2009 MLB National League East Notebook
Jerry Manuel's laid-back demeanor appears to be exactly what the Mets have been looking for with a clubhouse that sometimes can look chaotic.
Manuel has dealt with some offensive issues and late-inning mishaps and still has the team at the top of the division through the third week of May. They were tied with Philadelphia through the middle of the week.
Since taking over for Willie Randolph last year, Manuel's record through 131 games is 76-55. That's the best record of any of the 15 managers who have guided this franchise, even in its championship years of 1969 and 1986.
Of course, Manuel's overall grade will be known in September and whether the Mets will have enough to stay in the race or if they are subject to their third consecutive collapse. In each of the last two seasons, the Mets have blown decent sized leads inside the final two weeks.
Braves manager Bobby Cox has been nothing short of an icon in the South. Since 1990, he's directed the ballclub and is now fourth on the all-time managerial wins list with 2,345. He's second to St. Louis' Tony LaRussa among all-time active managers.
However, the 67-year-old Cox has the longest run with any team. But for the last couple of years, there have been questions as to whether Cox would want to continue to manage given his age and accomplishments. For his part, Cox has been on a year-to-year personal evaluation.
The Braves have missed the postseason for the last three seasons but are expected to contend for the division this year. If they miss, it could give Cox a chance to consider his options.
The moral of the story about cheering for the Phillies this year is -- don't give up early. Of their first 20 wins, 15 have been in come-from-behind fashion. That's the most in the big leagues.
That's also a tough way to make a living. They are on a pace to blow past their total of 39 they had during their world championship run last year.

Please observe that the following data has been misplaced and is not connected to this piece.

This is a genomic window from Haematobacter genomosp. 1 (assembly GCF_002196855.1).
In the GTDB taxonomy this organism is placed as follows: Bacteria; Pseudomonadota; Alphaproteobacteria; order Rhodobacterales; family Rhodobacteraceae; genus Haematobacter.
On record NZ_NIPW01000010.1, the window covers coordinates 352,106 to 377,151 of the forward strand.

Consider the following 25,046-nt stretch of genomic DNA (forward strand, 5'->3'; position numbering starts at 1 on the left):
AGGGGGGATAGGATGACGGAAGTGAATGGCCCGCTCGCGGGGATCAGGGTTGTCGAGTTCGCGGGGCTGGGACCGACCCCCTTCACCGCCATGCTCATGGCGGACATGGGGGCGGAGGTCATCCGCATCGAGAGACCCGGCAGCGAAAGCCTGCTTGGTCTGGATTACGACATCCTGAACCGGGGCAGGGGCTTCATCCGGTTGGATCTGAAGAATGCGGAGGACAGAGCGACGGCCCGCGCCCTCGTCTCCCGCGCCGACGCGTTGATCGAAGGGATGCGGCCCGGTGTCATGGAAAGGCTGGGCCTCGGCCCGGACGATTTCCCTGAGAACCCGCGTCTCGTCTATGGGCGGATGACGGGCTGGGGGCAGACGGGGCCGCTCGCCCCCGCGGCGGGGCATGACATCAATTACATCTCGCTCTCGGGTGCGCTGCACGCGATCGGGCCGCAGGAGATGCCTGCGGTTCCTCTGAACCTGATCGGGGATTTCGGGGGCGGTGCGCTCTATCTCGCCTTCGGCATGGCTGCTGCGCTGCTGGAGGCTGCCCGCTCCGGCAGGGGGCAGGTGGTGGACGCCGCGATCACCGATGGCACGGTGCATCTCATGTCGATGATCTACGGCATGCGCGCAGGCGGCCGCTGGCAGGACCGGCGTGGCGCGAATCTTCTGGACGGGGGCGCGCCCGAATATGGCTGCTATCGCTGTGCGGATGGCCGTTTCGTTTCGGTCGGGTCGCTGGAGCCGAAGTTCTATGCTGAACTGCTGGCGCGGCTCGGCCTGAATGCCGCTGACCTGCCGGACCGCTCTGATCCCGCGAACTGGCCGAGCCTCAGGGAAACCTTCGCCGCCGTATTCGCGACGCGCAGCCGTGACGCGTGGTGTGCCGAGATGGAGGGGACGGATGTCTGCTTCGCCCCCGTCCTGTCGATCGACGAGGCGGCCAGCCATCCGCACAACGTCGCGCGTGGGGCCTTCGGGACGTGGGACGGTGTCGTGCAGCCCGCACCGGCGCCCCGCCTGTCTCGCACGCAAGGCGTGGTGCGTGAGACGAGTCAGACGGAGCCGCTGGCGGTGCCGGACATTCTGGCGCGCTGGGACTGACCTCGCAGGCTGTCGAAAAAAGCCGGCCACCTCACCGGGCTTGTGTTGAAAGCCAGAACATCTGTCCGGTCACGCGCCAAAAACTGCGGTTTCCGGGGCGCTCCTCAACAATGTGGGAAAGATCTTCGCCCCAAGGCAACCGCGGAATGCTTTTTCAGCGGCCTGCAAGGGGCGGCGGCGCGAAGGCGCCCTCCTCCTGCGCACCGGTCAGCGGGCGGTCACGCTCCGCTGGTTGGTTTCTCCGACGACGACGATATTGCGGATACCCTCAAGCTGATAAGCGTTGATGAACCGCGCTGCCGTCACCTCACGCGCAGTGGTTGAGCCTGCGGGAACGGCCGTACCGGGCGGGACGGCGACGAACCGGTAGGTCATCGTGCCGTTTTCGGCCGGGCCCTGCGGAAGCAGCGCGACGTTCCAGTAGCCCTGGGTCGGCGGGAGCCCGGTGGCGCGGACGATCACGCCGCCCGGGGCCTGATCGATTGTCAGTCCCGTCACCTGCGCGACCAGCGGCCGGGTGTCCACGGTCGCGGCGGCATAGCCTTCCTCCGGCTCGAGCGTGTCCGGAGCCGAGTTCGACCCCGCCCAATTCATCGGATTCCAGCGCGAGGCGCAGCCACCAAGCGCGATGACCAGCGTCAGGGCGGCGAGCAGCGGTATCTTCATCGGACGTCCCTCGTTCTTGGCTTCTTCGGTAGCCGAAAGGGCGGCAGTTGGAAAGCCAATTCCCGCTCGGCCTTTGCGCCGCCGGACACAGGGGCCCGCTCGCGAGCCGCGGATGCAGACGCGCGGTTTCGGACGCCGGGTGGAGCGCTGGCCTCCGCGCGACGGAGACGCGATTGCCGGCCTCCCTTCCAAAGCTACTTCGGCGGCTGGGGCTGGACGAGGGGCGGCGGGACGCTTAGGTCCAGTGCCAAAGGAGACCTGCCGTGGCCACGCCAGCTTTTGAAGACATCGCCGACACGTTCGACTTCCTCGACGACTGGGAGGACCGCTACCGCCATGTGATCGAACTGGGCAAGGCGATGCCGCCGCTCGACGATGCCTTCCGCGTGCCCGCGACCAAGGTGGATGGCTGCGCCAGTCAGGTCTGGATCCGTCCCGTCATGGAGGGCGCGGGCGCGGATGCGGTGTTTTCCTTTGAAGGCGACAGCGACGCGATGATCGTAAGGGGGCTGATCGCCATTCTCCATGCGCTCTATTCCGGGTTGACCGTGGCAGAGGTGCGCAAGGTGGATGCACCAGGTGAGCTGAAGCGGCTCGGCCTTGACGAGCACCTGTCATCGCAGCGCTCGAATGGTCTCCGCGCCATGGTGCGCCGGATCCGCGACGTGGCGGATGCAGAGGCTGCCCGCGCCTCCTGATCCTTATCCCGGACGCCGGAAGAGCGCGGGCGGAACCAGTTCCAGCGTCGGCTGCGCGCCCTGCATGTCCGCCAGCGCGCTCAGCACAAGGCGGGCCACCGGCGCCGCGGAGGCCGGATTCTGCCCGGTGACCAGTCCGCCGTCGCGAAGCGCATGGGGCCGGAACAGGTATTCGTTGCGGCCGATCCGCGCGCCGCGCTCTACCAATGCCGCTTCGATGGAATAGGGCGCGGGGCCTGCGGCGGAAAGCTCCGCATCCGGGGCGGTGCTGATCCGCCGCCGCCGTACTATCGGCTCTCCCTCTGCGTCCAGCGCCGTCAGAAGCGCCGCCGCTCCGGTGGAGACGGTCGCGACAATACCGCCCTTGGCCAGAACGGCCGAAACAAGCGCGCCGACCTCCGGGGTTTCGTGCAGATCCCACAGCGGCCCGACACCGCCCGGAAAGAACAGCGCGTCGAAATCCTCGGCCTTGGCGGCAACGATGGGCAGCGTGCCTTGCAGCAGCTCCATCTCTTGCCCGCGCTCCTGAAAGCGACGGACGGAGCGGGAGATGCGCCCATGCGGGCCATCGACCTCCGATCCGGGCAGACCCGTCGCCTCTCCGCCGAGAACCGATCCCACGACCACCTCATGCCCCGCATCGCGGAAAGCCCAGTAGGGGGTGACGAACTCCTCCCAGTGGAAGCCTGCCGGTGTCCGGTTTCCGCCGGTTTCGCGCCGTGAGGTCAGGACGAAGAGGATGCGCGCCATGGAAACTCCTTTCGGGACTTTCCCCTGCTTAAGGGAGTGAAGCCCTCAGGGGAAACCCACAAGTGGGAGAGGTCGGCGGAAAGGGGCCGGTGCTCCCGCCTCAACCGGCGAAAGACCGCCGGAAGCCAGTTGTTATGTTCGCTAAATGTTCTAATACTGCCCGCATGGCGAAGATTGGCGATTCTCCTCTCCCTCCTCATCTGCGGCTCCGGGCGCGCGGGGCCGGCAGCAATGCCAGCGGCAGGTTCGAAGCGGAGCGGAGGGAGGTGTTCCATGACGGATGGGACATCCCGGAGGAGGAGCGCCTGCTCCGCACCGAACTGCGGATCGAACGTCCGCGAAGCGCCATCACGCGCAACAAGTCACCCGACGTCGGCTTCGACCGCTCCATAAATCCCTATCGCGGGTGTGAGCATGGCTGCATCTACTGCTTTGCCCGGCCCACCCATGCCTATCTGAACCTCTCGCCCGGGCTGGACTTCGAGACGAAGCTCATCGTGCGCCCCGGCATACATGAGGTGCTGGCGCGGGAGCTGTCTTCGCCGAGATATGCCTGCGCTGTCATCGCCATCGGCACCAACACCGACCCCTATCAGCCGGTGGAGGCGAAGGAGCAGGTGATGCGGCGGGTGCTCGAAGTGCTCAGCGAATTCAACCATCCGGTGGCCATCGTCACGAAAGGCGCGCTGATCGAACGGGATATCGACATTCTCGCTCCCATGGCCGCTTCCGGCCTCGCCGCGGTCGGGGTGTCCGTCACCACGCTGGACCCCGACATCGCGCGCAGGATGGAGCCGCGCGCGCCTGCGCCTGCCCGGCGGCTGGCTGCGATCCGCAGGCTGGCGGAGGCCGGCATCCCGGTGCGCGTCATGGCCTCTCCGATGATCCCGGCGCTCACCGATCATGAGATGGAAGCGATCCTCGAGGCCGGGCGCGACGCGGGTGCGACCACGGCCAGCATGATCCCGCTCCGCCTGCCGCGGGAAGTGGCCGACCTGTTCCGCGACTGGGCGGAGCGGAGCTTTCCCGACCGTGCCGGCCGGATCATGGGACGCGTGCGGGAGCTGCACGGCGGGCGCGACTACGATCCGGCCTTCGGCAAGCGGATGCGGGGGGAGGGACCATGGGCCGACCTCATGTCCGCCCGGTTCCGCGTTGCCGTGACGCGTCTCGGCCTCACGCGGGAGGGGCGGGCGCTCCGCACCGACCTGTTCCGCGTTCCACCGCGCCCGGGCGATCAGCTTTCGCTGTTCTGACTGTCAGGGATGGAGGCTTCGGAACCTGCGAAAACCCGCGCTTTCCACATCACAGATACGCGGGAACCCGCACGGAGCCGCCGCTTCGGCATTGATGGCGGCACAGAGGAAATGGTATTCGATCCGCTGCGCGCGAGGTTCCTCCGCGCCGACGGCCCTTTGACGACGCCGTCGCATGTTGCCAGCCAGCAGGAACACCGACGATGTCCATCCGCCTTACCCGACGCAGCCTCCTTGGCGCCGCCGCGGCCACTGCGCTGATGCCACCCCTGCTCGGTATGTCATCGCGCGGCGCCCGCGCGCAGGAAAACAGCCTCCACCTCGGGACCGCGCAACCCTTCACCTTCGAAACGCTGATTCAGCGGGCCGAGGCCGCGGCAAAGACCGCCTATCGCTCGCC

But say this about the Phillies, the late-inning drama also reveals this team's character. Their 82 runs scored after the seventh inning is also the most in the big leagues.
It's pretty much the worst kept secret in baseball that when Major League Baseball's First Year Player Draft begins on June 9, the Nationals will use the first overall pick on San Diego State right-hander Stephen Strasburg.
The 6-5 220-pound junior is considered to be the most polished prospect to ever come into the draft. Here's a look at what Strasburg has accomplished to this point as the Aztecs were preparing to play in the Mountain West Conference tournament this week.
He is 12-0 with 1.34 ERA. He leads all of college baseball with 174 strikeouts. He threw a no-hitter against Air Force on May 8 and had not allowed an earned run in 42 of his last 44 innings.
Speculation is that the signing bonus could hover close to $50 million. Regardless, to sign Strasburg will take a major financial commitment from the ballclub.
If the Marlins are going to have any hopes of staying the division race, they have got to back off on their bullpen. It is the most used in baseball.
As they continued their series with Arizona this week, Florida led or was in the top three in baseball in wins, strikeouts, ERA and innings pitched. Now, that looks OK because it's May. But their 131 innings through 38 games is an average of more than 3 1/3 innings per game. Not surprisingly, Kiko Colero leads baseball in appearances with 22 and several starters are averaging less than five innings per start. That's going to wear a team out by August and cause it to fall out of the race faster than it was ever in it.
By Kevin Lonnquist
> View all of the 2008 MLB team previews from Pro Baseball Fans